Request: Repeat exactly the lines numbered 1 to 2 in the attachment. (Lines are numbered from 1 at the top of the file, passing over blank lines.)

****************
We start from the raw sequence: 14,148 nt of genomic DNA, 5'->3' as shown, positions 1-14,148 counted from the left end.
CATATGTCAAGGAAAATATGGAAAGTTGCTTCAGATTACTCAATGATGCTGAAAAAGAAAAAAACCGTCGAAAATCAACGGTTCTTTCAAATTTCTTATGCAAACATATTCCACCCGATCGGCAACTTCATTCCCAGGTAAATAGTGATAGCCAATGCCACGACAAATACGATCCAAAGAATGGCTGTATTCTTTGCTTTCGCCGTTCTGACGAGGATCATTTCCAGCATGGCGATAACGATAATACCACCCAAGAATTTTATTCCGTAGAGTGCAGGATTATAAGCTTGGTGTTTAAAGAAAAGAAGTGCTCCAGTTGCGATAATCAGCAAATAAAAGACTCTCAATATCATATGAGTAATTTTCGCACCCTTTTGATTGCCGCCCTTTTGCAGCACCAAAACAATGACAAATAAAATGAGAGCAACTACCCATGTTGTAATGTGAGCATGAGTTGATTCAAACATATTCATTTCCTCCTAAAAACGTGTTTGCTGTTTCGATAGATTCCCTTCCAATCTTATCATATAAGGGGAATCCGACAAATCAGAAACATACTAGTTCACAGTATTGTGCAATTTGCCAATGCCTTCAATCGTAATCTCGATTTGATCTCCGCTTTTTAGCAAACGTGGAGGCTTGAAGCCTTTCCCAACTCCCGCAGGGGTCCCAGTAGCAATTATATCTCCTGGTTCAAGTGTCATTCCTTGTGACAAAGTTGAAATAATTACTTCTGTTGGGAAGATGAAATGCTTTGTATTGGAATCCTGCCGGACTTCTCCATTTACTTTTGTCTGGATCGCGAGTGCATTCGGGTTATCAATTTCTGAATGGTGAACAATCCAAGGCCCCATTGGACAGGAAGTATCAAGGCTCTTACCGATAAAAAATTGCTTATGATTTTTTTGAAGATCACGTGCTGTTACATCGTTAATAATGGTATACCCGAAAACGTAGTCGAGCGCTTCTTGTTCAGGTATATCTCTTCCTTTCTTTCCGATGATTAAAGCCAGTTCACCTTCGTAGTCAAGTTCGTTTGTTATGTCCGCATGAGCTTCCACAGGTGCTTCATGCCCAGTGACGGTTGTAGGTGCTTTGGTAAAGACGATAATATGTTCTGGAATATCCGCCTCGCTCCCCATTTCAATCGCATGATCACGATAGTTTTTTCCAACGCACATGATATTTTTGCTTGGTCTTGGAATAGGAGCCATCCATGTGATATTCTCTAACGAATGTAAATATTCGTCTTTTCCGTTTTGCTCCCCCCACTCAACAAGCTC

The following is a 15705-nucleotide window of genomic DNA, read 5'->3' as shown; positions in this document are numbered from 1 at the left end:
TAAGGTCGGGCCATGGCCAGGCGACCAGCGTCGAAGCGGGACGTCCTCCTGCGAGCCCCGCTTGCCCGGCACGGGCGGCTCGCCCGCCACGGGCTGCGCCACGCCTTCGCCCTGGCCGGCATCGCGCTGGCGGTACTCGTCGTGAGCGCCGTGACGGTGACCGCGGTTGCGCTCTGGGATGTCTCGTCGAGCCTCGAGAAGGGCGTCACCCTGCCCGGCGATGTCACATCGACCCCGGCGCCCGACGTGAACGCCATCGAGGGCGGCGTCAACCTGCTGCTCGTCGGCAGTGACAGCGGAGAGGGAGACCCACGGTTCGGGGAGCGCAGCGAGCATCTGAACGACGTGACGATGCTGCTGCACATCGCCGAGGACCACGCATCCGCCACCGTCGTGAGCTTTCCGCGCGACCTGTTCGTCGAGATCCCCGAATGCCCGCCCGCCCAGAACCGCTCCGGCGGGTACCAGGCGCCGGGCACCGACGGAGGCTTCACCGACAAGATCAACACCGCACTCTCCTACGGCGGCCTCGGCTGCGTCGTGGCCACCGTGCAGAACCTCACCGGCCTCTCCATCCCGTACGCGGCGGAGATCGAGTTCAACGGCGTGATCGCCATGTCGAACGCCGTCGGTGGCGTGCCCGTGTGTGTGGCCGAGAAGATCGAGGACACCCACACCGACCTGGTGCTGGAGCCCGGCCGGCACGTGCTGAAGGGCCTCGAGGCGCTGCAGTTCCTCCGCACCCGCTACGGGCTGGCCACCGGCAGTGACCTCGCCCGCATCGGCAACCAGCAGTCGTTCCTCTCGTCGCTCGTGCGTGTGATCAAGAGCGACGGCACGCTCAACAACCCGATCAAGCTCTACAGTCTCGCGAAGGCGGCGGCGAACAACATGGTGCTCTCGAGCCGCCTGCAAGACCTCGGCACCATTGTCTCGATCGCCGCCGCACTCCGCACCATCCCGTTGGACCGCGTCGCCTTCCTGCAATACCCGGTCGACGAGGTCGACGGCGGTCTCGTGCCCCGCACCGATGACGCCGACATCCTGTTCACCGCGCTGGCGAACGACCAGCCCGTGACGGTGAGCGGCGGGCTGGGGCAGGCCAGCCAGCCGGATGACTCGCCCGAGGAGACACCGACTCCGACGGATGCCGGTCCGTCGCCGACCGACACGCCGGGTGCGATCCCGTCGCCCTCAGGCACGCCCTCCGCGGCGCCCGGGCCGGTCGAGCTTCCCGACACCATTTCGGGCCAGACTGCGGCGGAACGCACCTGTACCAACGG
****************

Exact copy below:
We start from the raw sequence: 14,148 nt of genomic DNA, 5'->3' as shown, positions 1-14,148 counted from the left end.
CATATGTCAAGGAAAATATGGAAAGTTGCTTCAGATTACTCAATGATGCTGAAAAAGAAAAAAACCGTCGAAAATCAACGGTTCTTTCAAATTTCTTATGCAAACATATTCCACCCGATCGGCAACTTCATTCCCAGGTAAATAGTGATAGCCAATGCCACGACAAATACGATCCAAAGAATGGCTGTATTCTTTGCTTTCGCCGTTCTGACGAGGATCATTTCCAGCATGGCGATAACGATAATACCACCCAAGAATTTTATTCCGTAGAGTGCAGGATTATAAGCTTGGTGTTTAAAGAAAAGAAGTGCTCCAGTTGCGATAATCAGCAAATAAAAGACTCTCAATATCATATGAGTAATTTTCGCACCCTTTTGATTGCCGCCCTTTTGCAGCACCAAAACAATGACAAATAAAATGAGAGCAACTACCCATGTTGTAATGTGAGCATGAGTTGATTCAAACATATTCATTTCCTCCTAAAAACGTGTTTGCTGTTTCGATAGATTCCCTTCCAATCTTATCATATAAGGGGAATCCGACAAATCAGAAACATACTAGTTCACAGTATTGTGCAATTTGCCAATGCCTTCAATCGTAATCTCGATTTGATCTCCGCTTTTTAGCAAACGTGGAGGCTTGAAGCCTTTCCCAACTCCCGCAGGGGTCCCAGTAGCAATTATATCTCCTGGTTCAAGTGTCATTCCTTGTGACAAAGTTGAAATAATTACTTCTGTTGGGAAGATGAAATGCTTTGTATTGGAATCCTGCCGGACTTCTCCATTTACTTTTGTCTGGATCGCGAGTGCATTCGGGTTATCAATTTCTGAATGGTGAACAATCCAAGGCCCCATTGGACAGGAAGTATCAAGGCTCTTACCGATAAAAAATTGCTTATGATTTTTTTGAAGATCACGTGCTGTTACATCGTTAATAATGGTATACCCGAAAACGTAGTCGAGCGCTTCTTGTTCAGGTATATCTCTTCCTTTCTTTCCGATGATTAAAGCCAGTTCACCTTCGTAGTCAAGTTCGTTTGTTATGTCCGCATGAGCTTCCACAGGTGCTTCATGCCCAGTGACGGTTGTAGGTGCTTTGGTAAAGACGATAATATGTTCTGGAATATCCGCCTCGCTCCCCATTTCAATCGCATGATCACGATAGTTTTTTCCAACGCACATGATATTTTTGCTTGGTCTTGGAATAGGAGCCATCCATGTGATATTCTCTAACGAATGTAAATATTCGTCTTTTCCGTTTTGCTCCCCCCACTCAACAAGCTC